Torvill and Dean were masters of innovation and storytelling.
For their second world title, Torvill and Dean performed 'Mack and Mabel,' a free dance about the silent film era.
The next year, they performed 'Barnum,' a free dance expressing the theme of the circus.
While 'Bolero' was the most famous piece, many felt that their Paso Doble was actually their strongest dance in 84.
Bolero left the world spellbound in Sarajevo.
After continuing to invent, improve and entertain for a decade, Torvill and Dean reinstated under the Boitano rule and were the world eagerly anticipated their return to competition. Torvill and Dean skated professionally during a time when they were certainly not "out of sight" or "out of mind." Their tours and presence at professional competitions sold out arenas around the globe.
Torvill and Dean's rumba from Lillehammer ('History of Love') may indeed be their finest dancer. It was emotional, romantic, difficult and mesmerizing.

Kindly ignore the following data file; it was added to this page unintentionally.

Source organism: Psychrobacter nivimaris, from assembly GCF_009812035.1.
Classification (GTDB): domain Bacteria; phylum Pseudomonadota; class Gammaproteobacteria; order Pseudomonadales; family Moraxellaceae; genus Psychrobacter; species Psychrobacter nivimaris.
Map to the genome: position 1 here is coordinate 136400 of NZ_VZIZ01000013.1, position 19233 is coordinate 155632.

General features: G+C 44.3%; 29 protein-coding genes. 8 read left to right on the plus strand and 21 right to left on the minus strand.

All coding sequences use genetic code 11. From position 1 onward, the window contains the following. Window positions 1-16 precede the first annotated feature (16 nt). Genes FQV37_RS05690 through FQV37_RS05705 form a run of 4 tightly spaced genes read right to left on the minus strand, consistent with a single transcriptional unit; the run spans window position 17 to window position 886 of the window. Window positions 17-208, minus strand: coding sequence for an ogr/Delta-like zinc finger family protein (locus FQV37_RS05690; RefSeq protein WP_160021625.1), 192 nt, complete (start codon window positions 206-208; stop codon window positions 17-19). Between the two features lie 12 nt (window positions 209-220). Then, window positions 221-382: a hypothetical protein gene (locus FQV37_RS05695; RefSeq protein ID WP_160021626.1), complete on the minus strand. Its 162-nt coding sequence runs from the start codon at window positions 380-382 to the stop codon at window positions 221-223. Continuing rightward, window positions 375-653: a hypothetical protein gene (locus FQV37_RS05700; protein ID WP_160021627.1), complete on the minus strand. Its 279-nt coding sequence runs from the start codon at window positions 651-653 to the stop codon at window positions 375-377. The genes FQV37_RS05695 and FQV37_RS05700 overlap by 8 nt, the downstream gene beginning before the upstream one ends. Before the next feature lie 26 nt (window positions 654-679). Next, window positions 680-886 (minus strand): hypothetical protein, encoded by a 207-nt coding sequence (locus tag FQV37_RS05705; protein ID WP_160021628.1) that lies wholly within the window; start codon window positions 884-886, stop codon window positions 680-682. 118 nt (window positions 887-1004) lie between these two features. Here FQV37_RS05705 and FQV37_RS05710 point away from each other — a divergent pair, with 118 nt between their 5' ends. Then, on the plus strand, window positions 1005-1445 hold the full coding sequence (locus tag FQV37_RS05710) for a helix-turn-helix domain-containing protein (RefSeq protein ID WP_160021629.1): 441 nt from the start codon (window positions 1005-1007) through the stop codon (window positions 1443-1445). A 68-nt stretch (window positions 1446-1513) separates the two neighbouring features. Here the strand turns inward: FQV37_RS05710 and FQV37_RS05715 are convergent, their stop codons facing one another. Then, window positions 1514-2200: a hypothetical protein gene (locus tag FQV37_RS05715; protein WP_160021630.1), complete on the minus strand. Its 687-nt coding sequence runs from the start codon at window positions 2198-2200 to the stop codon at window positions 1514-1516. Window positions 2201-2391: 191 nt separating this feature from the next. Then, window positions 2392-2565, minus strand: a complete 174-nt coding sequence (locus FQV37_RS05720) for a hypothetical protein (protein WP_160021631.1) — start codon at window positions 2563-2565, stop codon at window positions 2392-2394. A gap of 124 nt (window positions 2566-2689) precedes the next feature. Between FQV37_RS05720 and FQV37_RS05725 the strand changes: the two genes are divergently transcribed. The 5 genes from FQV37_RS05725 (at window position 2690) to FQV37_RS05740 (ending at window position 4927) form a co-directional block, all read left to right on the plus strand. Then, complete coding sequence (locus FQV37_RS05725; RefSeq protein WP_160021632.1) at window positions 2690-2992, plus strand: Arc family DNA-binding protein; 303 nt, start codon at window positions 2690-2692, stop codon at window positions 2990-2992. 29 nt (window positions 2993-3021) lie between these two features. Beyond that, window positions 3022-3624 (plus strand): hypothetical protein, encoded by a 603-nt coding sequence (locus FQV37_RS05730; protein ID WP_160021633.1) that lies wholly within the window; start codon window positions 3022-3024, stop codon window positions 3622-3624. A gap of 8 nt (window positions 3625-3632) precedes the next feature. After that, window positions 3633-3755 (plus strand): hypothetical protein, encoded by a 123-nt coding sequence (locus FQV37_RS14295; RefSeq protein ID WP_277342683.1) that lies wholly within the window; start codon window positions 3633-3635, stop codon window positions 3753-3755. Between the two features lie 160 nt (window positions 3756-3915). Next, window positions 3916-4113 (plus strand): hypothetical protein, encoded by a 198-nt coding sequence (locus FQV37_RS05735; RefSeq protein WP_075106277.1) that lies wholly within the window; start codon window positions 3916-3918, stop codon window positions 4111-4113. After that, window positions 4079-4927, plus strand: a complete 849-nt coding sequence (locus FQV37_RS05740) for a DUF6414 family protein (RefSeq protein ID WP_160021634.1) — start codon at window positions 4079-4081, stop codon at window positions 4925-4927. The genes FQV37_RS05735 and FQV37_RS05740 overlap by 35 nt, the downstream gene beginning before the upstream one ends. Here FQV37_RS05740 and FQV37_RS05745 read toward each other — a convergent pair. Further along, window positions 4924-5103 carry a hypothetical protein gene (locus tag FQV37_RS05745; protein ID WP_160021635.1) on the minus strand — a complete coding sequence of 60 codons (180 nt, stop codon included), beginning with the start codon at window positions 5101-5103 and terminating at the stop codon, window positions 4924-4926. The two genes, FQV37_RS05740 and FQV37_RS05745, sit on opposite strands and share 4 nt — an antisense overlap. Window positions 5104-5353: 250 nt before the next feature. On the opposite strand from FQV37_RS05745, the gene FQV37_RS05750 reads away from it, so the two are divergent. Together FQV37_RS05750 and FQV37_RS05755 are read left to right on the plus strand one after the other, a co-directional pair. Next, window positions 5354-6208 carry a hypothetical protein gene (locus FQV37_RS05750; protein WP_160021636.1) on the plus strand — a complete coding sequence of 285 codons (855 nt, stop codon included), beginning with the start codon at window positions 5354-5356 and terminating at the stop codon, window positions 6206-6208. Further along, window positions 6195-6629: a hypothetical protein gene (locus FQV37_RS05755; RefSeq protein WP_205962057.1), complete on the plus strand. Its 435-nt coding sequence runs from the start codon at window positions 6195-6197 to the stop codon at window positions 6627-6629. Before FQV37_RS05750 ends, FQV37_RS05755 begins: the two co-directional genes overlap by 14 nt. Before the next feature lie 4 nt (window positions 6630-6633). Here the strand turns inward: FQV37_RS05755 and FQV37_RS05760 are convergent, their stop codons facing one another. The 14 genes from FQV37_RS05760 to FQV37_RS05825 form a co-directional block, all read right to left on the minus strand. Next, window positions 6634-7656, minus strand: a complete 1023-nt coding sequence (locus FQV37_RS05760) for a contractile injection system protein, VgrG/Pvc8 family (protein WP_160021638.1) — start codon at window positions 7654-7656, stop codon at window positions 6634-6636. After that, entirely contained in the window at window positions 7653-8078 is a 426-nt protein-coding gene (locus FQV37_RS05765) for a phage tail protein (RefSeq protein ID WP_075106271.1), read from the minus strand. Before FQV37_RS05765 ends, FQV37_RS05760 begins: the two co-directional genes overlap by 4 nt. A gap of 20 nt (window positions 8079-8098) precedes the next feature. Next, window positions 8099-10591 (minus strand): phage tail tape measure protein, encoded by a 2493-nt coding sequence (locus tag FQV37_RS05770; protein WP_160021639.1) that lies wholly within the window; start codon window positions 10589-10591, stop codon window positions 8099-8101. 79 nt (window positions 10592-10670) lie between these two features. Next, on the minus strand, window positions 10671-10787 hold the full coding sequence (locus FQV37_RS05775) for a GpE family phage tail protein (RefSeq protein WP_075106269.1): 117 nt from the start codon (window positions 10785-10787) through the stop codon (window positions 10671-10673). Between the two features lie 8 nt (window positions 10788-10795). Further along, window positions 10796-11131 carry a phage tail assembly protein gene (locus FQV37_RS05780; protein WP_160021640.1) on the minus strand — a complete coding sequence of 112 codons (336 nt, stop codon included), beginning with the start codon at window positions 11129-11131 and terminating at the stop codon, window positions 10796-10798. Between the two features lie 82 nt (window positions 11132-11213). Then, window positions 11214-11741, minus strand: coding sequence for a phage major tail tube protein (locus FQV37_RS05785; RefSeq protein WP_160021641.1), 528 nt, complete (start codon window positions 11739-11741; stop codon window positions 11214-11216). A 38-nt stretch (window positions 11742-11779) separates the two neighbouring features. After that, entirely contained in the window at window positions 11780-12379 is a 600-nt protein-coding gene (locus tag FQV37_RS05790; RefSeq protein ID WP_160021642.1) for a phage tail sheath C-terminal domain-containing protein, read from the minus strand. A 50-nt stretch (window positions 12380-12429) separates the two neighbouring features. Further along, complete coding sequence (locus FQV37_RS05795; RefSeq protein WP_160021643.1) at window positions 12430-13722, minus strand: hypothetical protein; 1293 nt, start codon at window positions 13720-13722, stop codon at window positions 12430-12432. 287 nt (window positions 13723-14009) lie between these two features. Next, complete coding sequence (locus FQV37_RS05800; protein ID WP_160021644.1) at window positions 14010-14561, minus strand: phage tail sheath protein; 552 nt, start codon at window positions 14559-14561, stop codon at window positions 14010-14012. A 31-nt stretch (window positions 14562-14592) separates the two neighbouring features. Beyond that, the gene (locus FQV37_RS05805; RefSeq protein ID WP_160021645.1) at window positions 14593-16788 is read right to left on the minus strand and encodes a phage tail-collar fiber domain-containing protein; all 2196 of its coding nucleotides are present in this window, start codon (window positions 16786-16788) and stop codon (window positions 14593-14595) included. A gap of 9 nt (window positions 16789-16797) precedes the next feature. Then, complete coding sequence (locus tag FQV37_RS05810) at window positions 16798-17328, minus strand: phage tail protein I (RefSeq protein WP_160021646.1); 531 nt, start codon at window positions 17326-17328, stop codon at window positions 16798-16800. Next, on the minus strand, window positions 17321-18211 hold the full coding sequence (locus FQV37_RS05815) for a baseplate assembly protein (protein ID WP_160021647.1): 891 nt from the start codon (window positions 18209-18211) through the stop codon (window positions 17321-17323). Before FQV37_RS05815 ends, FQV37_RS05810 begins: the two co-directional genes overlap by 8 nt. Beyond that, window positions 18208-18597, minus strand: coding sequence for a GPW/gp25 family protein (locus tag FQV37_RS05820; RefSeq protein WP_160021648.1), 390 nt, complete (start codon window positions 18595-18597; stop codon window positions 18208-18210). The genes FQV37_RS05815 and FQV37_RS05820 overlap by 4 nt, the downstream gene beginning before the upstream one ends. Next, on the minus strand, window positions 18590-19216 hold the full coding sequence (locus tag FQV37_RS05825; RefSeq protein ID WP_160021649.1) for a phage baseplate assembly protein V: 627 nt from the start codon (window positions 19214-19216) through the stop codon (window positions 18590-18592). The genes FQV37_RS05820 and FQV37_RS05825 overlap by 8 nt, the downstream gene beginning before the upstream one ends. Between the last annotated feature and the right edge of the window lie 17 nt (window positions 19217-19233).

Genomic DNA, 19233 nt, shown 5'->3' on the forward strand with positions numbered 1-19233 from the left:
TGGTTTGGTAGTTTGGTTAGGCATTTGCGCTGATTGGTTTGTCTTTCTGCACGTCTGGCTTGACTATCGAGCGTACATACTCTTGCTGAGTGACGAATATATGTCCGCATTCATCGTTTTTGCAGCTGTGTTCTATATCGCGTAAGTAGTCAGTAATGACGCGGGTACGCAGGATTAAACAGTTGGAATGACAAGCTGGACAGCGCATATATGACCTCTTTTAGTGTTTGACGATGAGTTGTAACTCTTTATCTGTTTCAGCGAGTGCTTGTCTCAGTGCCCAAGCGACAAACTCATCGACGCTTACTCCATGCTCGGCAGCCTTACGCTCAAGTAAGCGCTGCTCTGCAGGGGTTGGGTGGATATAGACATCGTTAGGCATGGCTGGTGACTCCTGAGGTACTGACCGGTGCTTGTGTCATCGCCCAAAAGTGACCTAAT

Despite their victory in the original dance, Torvill and Dean were only awarded the bronze in '94 in one of the great highway robberies in the history of the sport. The ISU used Torvill and Dean for TV ratings and advised them on what they wanted in the free dance and suggested they make changes between the European Championships and the Olympic Games. After doing as they were instructed, the ISU judges gave the most successful professionals in history (and skating's most heralded stars) a giant middle finger upon their return to competition. Judges would later claim that Torvill and Dean arguably violated a rule with the final somersault Jayne performs over Chris' head despite the glaring rule-violating of Grishuk and Platov who skated apart for periods far greater than was permissible.